Annual Town Meeting April 2009
Effective July 28, 2008, Public Act 95-761 amended Article 30, Annual Township Meetings, and provided new direction with regard to the notice and agenda provisions relating to annual and special township meetings.
Does the Illinois Open Meetings Act violate the First Amendment?
A federal appellate court has recently held that the enforcement of one of the cornerstone provisions of the Illinois Open Meetings Act (“Illinois OMA”)—that a majority of the quorum is the trigger for a meeting under the Act—is subject to a legal standard that may make it very difficult for this and similar provisions in other states to withstand constitutional scrutiny.
Equal protection—Class of one
The Seventh Circuit Court of Appeals recently announced its decision in Hanes v. Zurick on August 18, 2009.
The evolution of business districts
Local governments bear so much of the burden of the economic decline, its powers to participate in the efforts to restore economic viability should be strengthened.
Good news for adult use zoning restrictions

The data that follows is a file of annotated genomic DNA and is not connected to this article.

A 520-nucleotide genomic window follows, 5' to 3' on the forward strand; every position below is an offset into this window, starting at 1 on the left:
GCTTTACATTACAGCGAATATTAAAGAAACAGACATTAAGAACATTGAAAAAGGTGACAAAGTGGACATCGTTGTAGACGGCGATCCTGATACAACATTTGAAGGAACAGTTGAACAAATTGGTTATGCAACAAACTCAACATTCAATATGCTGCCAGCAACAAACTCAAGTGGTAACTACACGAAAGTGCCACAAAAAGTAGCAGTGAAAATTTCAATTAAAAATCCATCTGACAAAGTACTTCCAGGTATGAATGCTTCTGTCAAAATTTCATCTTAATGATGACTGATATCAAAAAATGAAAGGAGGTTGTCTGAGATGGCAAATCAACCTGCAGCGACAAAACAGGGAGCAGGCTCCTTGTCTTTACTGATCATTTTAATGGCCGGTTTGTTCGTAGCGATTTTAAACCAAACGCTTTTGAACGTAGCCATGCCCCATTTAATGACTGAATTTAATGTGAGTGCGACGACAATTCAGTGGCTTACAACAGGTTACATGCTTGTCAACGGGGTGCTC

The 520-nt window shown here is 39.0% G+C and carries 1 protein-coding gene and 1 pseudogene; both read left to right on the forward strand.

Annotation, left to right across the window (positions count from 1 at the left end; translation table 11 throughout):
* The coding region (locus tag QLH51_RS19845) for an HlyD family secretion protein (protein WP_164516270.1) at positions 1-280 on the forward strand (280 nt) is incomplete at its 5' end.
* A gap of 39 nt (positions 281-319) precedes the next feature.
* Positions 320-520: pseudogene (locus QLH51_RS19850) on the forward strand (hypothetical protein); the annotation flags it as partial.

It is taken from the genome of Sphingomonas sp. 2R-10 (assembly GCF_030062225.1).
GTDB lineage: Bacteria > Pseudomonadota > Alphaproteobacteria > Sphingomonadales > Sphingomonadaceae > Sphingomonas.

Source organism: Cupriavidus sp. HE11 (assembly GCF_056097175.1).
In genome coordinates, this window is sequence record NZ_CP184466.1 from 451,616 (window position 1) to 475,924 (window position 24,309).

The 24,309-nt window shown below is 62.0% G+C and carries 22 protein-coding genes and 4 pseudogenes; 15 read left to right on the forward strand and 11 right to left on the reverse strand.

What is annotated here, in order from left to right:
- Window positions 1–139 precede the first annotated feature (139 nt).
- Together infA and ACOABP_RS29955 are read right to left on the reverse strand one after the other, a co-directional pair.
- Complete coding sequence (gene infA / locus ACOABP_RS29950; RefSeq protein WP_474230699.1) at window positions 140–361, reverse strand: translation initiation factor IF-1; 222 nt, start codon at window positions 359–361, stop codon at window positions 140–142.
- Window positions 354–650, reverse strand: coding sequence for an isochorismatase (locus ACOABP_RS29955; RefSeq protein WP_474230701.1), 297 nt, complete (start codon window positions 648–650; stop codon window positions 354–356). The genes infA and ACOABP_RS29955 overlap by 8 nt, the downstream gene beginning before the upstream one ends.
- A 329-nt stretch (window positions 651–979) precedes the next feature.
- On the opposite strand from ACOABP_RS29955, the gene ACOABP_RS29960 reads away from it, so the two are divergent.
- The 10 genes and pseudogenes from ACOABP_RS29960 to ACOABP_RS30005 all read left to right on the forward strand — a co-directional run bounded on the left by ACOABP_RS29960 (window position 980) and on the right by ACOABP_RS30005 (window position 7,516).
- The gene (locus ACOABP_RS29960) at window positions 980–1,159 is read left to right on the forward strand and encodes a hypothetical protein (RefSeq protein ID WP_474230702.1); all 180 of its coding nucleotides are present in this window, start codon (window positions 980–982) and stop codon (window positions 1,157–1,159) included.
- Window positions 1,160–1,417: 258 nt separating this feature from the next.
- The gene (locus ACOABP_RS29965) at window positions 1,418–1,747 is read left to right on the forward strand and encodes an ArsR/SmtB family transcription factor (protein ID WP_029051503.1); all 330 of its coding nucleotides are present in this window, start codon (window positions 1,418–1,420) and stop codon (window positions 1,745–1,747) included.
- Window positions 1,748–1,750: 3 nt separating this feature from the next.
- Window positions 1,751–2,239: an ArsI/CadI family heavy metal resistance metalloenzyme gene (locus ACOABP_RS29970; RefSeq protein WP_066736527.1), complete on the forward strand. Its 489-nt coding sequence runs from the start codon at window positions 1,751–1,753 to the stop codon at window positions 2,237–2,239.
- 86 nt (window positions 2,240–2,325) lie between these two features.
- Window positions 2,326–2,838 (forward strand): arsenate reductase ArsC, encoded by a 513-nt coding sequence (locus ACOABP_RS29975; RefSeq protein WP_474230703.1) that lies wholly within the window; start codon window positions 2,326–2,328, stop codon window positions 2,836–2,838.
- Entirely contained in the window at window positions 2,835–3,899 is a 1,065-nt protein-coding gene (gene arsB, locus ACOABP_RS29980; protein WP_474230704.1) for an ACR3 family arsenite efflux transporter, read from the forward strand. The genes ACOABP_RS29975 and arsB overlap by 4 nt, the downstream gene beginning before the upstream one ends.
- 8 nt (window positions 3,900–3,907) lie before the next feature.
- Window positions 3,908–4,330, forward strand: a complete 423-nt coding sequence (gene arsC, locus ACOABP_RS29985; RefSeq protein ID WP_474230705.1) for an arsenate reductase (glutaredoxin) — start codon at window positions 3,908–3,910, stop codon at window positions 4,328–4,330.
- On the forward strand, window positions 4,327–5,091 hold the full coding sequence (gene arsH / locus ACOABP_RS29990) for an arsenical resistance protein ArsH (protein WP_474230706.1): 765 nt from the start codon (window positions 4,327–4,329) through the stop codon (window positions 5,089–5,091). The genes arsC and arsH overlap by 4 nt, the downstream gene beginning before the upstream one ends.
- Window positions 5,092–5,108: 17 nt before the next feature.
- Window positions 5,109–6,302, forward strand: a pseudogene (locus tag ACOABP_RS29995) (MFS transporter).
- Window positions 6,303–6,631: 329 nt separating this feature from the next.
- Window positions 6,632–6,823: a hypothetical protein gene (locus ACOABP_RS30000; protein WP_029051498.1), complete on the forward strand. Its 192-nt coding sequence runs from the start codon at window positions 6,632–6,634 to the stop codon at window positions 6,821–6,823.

The 7th Circuit significantly advanced an already growing line of judicial authority and common sense that rejects the notion that each and every government zoning authority must provide space within its borders for adult uses.
On July 24, 2009, the Seventh Circuit Court of Appeals issued its decision in the case of Casna v. City of Loves Park.
Municipal financing strategies
An outline of the commonly encountered mechanisms for issuing multi-year debt obligations to finance municipal projects and certain short term money needs.
Supreme Court broadens law enforcement investigatory powers
In an historical decision rendered on January 26, 2009, the United States Supreme Court in Arizona v. Johnson, unanimously upheld the authority of the police to “stop and frisk” a passenger detained pursuant to a valid traffic stop, when the officer reasonably suspects that the person is armed and dangerous but does not suspect criminal activity.
Transparency and the Open Meetings Act
Despite the fact that the Supreme Court recognized the need for transparent government in 1860, this policy was not codified as the Open Meetings Act until 1957, and the Freedom of Information Act was not enacted by the legislature until 1984.